Chemotherapy Diary - Cycle #4: Day 9

Hooray!!! My mum was discharged after 3 days in hospital and was now fit and healthy enough to be at home.  It is such a fantastic feeling to be able to get home, shake the hospital smell from your clothes and be able to eat the food that we like and sleep in the comfort of our own beds.  My mum was going to spend the day at home as she was still feeling delicate, nauseous at times, slight pain in her abdomen and dizzy when standing.  My main goal for the day was to get the house in order, make sure she had lots of yummy, healthy meals and most important of all, get a flu vaccine.  We all know that flu is rampant during the winter months and almost inescapable should you either have children, work in an office or travel daily via public transport.  Flu can make you feel dizzy, drowsy and generally unpleasant.  However, it can be more severe in either the elderly, pregnant or those with an underlying health condition or a weakened immune system.  In my mother's case, she had her spleen removed as part of her surgery as the spread of her cancer meant that numerous cancerous tumours were also found on her spleen.  The spleen is a fist sized organ in the upper left side of your abdomen and is an important part of the immune system but a person can survive without it.  The body is an amazing thing and the liver has the ability to take over many of the spleen's functions of which the main ones are to fight any invading germs in the blood, control the level of blood cells and remove any old or damaged red blood cells.  This means, as a result of having her spleen removed, my mum is much more prone to infection than a person with a spleen.  Therefore, I like to be very careful with infections and germs in my house.  The flu vaccine has to be administered 2-3 days prior to the next cycle of chemotherapy when the immune system is at its strongest.  So my mum can't have her vaccine yet but will do so in two weeks time.  As a carer, I'm eligible for the flu jab to ensure that as the primary carer, I'm not out of action for a period of time that will have an adverse effect on the ability for me to care for my mum.  At work, I sit in an open plan office with a host of colleagues around me for up to 7 hours a day where germs are easily passed in confined places.  It really bothers me that others who have colds, coughs and illnesses do not take sick days and risk passing infections onto others.  Consideration needs to be taken into other people's circumstances.  What is a common cold to one person, is not to another.  What's worse, a few weeks ago, a colleague told me that another colleague who worked at the other end of the office had come to work with shingles, his doctor telling him that it was fine for him to go to work.  I was terrified, not only was I afraid that I could contract shingles and pass it to my mother but I attend the hospital regularly and encounter other patients.  I did not want to be contracting shingles and passing it onto other vulnerable people.  So though it seems like a very mundane task, it is important for 1. people who are sick to avoid public places and risk passing the illness onwards; 2. get a flu vaccine which is available over the counter at your local pharmacy.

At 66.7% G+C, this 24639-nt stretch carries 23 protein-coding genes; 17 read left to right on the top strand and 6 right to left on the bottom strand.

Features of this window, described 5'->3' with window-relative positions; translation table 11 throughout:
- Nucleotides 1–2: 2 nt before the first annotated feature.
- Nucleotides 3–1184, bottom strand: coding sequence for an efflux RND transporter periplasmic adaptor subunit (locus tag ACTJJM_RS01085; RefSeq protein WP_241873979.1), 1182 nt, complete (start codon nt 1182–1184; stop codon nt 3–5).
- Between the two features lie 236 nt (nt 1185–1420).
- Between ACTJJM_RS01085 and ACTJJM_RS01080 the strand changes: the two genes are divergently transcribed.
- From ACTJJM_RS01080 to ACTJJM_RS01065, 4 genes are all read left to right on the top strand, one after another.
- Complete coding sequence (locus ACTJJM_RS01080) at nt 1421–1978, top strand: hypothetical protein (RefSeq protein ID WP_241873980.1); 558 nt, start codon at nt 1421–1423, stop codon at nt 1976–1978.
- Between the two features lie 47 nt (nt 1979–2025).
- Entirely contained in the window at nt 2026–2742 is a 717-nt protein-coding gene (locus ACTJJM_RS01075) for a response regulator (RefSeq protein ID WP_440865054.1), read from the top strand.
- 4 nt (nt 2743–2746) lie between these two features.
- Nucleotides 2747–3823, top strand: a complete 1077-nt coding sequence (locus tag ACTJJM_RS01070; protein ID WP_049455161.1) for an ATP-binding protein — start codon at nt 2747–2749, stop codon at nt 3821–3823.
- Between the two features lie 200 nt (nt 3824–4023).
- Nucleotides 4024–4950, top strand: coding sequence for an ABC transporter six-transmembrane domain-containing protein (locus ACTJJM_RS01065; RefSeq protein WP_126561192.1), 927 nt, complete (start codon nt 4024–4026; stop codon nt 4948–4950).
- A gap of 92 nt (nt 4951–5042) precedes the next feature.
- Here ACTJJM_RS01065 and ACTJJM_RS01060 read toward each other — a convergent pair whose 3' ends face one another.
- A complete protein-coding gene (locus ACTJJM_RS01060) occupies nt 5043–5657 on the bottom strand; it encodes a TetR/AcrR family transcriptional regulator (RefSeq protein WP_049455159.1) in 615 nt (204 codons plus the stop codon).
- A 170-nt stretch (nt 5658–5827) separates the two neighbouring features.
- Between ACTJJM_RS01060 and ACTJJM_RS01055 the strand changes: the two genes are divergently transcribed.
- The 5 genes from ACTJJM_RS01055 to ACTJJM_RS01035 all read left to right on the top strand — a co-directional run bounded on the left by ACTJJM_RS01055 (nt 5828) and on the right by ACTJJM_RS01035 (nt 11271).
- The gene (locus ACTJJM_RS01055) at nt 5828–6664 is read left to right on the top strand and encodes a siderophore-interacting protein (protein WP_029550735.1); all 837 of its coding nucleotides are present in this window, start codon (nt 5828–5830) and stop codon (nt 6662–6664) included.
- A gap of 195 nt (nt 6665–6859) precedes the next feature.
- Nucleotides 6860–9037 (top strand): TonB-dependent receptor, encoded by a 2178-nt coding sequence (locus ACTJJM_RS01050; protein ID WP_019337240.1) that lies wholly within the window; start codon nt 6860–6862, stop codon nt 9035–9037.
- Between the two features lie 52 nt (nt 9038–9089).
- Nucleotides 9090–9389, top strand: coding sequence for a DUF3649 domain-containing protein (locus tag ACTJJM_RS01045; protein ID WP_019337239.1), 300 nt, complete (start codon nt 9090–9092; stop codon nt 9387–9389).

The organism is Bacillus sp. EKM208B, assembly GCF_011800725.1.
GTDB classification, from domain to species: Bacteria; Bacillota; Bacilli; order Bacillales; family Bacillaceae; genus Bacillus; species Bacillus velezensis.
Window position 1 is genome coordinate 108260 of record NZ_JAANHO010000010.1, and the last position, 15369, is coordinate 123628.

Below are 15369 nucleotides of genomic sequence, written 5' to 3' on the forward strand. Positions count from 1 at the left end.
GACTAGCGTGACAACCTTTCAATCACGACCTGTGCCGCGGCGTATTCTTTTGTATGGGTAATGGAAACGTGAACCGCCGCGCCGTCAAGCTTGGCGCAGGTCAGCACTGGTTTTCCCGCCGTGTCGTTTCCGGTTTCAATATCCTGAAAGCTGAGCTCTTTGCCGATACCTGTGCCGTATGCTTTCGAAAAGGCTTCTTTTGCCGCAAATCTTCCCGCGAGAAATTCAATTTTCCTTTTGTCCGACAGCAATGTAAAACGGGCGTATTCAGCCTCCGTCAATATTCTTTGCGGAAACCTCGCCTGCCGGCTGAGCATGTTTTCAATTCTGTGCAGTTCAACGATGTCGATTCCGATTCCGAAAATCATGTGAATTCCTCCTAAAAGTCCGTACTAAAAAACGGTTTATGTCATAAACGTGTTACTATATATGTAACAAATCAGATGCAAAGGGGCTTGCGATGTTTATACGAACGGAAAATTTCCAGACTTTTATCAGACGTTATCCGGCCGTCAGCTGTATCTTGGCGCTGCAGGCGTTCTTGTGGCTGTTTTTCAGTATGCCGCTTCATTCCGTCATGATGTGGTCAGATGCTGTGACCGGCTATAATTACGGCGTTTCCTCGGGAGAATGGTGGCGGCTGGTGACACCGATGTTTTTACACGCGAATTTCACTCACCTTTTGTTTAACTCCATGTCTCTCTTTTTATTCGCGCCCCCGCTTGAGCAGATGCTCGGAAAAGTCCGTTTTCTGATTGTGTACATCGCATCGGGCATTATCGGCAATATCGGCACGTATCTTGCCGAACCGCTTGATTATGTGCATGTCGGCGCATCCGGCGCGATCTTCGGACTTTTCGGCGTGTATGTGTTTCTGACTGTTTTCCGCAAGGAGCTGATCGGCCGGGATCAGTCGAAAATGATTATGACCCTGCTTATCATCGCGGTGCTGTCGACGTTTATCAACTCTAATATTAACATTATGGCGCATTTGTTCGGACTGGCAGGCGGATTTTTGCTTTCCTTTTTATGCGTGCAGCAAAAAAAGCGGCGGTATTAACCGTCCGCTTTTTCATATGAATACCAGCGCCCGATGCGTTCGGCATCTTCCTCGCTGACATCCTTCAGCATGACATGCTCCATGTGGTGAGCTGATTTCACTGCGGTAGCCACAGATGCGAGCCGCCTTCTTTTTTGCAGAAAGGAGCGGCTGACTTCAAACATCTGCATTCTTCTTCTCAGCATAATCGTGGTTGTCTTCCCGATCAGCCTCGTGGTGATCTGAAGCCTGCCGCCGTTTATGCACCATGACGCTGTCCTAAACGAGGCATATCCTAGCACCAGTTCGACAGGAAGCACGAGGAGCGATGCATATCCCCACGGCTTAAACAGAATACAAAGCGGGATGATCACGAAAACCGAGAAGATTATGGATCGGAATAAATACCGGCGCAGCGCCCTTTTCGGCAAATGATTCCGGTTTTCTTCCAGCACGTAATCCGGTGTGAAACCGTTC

Take care.



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